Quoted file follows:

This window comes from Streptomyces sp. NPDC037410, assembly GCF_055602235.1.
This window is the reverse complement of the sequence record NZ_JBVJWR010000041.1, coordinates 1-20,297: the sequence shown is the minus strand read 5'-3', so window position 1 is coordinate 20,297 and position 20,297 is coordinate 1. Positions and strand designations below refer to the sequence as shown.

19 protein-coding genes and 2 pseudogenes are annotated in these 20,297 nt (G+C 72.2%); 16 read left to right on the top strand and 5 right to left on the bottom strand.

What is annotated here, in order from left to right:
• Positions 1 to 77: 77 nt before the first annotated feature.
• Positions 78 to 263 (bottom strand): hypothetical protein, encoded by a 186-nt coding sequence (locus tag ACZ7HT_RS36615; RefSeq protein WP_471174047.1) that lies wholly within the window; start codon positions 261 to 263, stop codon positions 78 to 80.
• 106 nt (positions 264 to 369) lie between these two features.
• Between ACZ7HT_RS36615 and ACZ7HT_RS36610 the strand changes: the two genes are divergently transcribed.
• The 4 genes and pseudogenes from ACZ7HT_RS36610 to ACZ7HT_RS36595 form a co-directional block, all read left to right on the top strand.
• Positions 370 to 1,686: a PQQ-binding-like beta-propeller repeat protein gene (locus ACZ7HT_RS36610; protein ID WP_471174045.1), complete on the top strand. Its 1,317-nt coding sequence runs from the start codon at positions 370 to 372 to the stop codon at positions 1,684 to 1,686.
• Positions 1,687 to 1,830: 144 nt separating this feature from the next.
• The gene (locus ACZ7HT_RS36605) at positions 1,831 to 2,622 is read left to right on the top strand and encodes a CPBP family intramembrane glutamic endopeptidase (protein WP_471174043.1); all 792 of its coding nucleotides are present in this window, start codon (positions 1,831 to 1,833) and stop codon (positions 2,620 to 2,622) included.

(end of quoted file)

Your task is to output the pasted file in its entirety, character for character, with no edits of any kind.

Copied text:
This window comes from Streptomyces sp. NPDC037410, assembly GCF_055602235.1.
This window is the reverse complement of the sequence record NZ_JBVJWR010000041.1, coordinates 1-20,297: the sequence shown is the minus strand read 5'-3', so window position 1 is coordinate 20,297 and position 20,297 is coordinate 1. Positions and strand designations below refer to the sequence as shown.

19 protein-coding genes and 2 pseudogenes are annotated in these 20,297 nt (G+C 72.2%); 16 read left to right on the top strand and 5 right to left on the bottom strand.

What is annotated here, in order from left to right:
• Positions 1 to 77: 77 nt before the first annotated feature.
• Positions 78 to 263 (bottom strand): hypothetical protein, encoded by a 186-nt coding sequence (locus tag ACZ7HT_RS36615; RefSeq protein WP_471174047.1) that lies wholly within the window; start codon positions 261 to 263, stop codon positions 78 to 80.
• 106 nt (positions 264 to 369) lie between these two features.
• Between ACZ7HT_RS36615 and ACZ7HT_RS36610 the strand changes: the two genes are divergently transcribed.
• The 4 genes and pseudogenes from ACZ7HT_RS36610 to ACZ7HT_RS36595 form a co-directional block, all read left to right on the top strand.
• Positions 370 to 1,686: a PQQ-binding-like beta-propeller repeat protein gene (locus ACZ7HT_RS36610; protein ID WP_471174045.1), complete on the top strand. Its 1,317-nt coding sequence runs from the start codon at positions 370 to 372 to the stop codon at positions 1,684 to 1,686.
• Positions 1,687 to 1,830: 144 nt separating this feature from the next.
• The gene (locus ACZ7HT_RS36605) at positions 1,831 to 2,622 is read left to right on the top strand and encodes a CPBP family intramembrane glutamic endopeptidase (protein WP_471174043.1); all 792 of its coding nucleotides are present in this window, start codon (positions 1,831 to 1,833) and stop codon (positions 2,620 to 2,622) included.